It is important to make the decision-making process and calculations to arrive at the indifference price, as objective as possible. It is also important to keep in mind the internal interests of the company and, if necessary, include a third-party perspective. If all the above points are taken into account carefully, the result is a neutral indifference price.
Figure 6. CHP subsidy versus net present value.
What is the overall picture of the profitability of the plants? Figure 6 (above) shows the determined break-even CHP subsidies of the plants. The point where the lines intersect the X-axis, is the "break-even CHP subsidy rate".
Overall, the level of subsidy rates required is low. The plants considered here, larger gas engine power plants, can hence be very competitive in the auction.
The level of subsidy required for traditional plants is in the range of EUR 25 to 30 /MWh. The bigger plants tend to have lower break-even rates, that is, they have a lower need for subsidies. This is due to the lower specific investment and operating costs of the plants.
For the innovative scheme, the break-even value lies at approximately EUR 35 /MWh, which is less than what could be anticipated considering the small size of the plant and the additional capital cost of solar collectors and heat pump. However, the longer eligibility period of 45,000 full-load hours is one obvious explanation. In addition, a couple of conclusions can be made based on the result.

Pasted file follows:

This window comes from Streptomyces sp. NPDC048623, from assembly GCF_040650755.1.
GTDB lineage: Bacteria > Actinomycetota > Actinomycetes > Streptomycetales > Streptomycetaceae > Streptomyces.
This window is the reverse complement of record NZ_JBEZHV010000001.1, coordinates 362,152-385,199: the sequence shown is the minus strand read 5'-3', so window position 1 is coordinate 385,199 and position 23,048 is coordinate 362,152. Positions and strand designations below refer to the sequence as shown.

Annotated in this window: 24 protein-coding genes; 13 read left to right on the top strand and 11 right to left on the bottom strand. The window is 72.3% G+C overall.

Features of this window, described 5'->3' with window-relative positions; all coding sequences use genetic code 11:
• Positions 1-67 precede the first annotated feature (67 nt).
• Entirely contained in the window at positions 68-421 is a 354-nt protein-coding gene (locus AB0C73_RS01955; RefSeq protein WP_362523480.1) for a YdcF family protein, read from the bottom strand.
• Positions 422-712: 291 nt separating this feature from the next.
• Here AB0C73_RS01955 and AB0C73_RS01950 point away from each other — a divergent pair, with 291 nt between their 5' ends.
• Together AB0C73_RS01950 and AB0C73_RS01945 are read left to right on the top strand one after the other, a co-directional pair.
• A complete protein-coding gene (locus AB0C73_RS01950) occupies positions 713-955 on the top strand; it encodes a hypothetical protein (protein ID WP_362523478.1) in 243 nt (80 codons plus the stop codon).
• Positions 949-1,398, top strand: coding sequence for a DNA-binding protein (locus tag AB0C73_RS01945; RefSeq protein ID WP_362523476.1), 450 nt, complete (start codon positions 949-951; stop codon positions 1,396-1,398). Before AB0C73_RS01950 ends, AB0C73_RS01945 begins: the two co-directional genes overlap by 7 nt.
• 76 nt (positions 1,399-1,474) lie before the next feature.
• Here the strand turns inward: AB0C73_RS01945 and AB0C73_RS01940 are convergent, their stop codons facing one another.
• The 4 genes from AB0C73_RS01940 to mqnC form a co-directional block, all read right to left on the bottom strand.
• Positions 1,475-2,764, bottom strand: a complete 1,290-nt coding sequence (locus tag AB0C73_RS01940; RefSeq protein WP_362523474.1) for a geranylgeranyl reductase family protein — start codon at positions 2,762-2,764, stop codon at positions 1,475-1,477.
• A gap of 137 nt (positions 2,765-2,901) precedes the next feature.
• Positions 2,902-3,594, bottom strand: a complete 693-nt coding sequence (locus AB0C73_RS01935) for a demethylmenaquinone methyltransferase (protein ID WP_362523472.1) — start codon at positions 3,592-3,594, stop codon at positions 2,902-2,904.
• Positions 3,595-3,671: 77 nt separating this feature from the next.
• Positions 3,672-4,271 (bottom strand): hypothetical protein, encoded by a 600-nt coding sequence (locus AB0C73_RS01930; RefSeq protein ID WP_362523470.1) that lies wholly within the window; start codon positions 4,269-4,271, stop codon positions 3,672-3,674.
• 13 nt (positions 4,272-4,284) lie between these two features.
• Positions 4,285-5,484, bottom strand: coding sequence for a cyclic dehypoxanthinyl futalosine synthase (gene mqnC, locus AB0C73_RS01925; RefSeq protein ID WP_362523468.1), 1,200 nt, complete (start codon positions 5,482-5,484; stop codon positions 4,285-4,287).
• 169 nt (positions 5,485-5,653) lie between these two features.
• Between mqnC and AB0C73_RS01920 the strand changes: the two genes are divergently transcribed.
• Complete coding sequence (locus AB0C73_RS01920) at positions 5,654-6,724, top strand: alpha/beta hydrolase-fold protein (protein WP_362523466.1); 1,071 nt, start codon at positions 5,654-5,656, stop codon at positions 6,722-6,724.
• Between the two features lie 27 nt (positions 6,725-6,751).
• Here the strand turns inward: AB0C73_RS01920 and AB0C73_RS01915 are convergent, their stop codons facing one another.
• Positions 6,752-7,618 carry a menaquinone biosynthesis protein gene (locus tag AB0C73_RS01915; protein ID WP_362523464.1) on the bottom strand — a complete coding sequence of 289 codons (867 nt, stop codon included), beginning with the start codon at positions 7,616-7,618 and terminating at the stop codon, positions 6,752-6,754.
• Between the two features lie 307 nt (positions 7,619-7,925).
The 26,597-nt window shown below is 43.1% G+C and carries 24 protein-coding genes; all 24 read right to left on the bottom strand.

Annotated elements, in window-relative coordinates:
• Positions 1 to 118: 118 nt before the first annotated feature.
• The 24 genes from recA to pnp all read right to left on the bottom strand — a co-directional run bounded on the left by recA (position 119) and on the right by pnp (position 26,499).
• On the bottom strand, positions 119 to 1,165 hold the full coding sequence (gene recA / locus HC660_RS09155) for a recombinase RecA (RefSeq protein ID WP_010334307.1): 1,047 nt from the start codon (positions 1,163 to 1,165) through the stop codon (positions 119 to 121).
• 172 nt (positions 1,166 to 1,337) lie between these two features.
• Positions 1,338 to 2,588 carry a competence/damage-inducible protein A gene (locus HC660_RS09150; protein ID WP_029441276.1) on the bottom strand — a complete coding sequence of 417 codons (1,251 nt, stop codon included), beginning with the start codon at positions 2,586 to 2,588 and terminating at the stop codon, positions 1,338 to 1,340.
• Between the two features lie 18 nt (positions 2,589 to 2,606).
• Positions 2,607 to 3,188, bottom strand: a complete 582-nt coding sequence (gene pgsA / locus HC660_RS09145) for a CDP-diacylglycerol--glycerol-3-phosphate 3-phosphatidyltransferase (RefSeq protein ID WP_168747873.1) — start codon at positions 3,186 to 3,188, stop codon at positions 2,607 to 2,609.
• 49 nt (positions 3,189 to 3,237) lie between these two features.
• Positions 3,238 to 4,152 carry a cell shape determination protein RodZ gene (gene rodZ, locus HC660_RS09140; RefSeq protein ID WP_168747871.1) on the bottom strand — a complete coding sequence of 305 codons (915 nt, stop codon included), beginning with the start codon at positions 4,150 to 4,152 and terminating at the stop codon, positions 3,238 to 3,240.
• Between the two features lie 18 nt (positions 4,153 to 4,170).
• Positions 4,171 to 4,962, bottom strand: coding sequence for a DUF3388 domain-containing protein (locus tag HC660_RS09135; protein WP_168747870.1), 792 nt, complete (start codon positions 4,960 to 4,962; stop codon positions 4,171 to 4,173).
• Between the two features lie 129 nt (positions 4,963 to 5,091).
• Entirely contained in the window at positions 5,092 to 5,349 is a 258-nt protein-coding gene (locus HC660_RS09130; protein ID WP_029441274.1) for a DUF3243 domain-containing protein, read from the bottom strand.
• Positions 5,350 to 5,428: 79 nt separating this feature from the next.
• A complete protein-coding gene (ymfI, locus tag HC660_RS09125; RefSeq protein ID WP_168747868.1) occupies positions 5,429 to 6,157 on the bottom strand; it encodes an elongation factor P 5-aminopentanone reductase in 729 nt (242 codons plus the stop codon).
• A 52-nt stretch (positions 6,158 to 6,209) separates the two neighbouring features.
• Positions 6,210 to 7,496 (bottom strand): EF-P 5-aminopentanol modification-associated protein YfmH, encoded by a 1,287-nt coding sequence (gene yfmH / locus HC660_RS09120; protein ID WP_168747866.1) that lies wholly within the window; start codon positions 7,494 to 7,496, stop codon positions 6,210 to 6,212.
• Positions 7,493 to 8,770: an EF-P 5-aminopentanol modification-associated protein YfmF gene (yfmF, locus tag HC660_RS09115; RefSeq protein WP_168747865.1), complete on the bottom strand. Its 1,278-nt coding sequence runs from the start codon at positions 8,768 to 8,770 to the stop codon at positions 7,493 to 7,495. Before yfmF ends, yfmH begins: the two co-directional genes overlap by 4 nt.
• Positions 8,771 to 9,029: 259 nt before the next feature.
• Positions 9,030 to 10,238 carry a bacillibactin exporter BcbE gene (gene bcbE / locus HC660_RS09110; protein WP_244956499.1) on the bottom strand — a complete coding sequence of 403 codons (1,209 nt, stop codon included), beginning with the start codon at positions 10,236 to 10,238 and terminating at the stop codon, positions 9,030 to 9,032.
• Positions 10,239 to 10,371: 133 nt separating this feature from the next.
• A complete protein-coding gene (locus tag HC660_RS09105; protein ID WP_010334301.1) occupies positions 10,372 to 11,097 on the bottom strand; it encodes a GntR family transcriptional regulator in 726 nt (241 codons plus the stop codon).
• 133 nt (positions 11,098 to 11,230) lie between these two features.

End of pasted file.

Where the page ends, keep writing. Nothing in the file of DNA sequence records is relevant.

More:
One, the inclusion of renewable heat generation equipment gives more flexibility even to the heat generation side. This gives the opportunity to optimise heat generation irrespectively of electricity production.
Two, despite the positive effects of renewable heat generation assets, the related investment cost still outweighs the benefits. However, decreasing investment costs and increasing emission costs could change this rapidly.
The first auction held in December 2017 cleared in the range of 32 to 50 EUR/MWh with two plants greater than 30 MW capacity. After analysing the results of the December auction, it is clear that the above method picked the low-end of the subsidy rate and tends to favour larger projects over smaller ones. The higher end of the interval is clearly below the maximum of EUR 70 /MWh, which is also an indication that the bidders did more than speculative bidding.
Since KWKG does not include any fuel switch premiums for coal replacement projects in the auction segment, the economic effects of this additional remuneration were not taken into consideration. However, it is apparent in the market that many projects are attempting to project larger systems (greater than 50 MW) and thus obtain the fuel switch premium outside of the auction segment.
The heating sector is often overlooked when discussing emissions and reduction targets. The fact is that the generation of heat in Germany accounts for roughly the same amount of CO2 emissions as electricity generation. Therefore, the initiative to include renewable heat generation as a special segment in the KWKG shows the will of the German government to reduce emissions in the heating sector as well. Even though renewable heat generation technology still requires higher investments, it is pointing towards a new, more environmentally friendly future for CHP.